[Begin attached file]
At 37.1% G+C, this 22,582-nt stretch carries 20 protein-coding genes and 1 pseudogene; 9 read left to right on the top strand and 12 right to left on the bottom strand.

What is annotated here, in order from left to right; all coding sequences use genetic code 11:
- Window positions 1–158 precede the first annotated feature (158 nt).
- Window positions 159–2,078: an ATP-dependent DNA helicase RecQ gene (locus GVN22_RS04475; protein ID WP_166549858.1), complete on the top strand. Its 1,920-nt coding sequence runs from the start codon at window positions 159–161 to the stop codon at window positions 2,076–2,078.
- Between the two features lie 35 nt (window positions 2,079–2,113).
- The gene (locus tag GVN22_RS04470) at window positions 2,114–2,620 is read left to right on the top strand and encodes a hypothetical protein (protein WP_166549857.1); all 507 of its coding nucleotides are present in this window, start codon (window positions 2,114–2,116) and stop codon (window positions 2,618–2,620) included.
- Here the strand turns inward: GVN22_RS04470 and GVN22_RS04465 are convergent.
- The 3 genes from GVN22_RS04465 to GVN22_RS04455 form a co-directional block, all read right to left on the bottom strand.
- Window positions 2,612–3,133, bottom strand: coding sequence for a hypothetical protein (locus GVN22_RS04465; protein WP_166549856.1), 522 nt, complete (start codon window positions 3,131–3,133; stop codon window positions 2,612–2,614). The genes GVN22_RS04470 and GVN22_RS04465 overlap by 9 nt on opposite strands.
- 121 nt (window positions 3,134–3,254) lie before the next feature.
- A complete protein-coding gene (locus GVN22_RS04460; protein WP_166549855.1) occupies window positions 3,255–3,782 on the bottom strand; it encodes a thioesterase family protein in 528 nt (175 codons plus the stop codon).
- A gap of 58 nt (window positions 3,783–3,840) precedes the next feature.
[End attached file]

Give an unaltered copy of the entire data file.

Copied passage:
At 37.1% G+C, this 22,582-nt stretch carries 20 protein-coding genes and 1 pseudogene; 9 read left to right on the top strand and 12 right to left on the bottom strand.

What is annotated here, in order from left to right; all coding sequences use genetic code 11:
- Window positions 1–158 precede the first annotated feature (158 nt).
- Window positions 159–2,078: an ATP-dependent DNA helicase RecQ gene (locus GVN22_RS04475; protein ID WP_166549858.1), complete on the top strand. Its 1,920-nt coding sequence runs from the start codon at window positions 159–161 to the stop codon at window positions 2,076–2,078.
- Between the two features lie 35 nt (window positions 2,079–2,113).
- The gene (locus tag GVN22_RS04470) at window positions 2,114–2,620 is read left to right on the top strand and encodes a hypothetical protein (protein WP_166549857.1); all 507 of its coding nucleotides are present in this window, start codon (window positions 2,114–2,116) and stop codon (window positions 2,618–2,620) included.
- Here the strand turns inward: GVN22_RS04470 and GVN22_RS04465 are convergent.
- The 3 genes from GVN22_RS04465 to GVN22_RS04455 form a co-directional block, all read right to left on the bottom strand.
- Window positions 2,612–3,133, bottom strand: coding sequence for a hypothetical protein (locus GVN22_RS04465; protein WP_166549856.1), 522 nt, complete (start codon window positions 3,131–3,133; stop codon window positions 2,612–2,614). The genes GVN22_RS04470 and GVN22_RS04465 overlap by 9 nt on opposite strands.
- 121 nt (window positions 3,134–3,254) lie before the next feature.
- A complete protein-coding gene (locus GVN22_RS04460; protein WP_166549855.1) occupies window positions 3,255–3,782 on the bottom strand; it encodes a thioesterase family protein in 528 nt (175 codons plus the stop codon).
- A gap of 58 nt (window positions 3,783–3,840) precedes the next feature.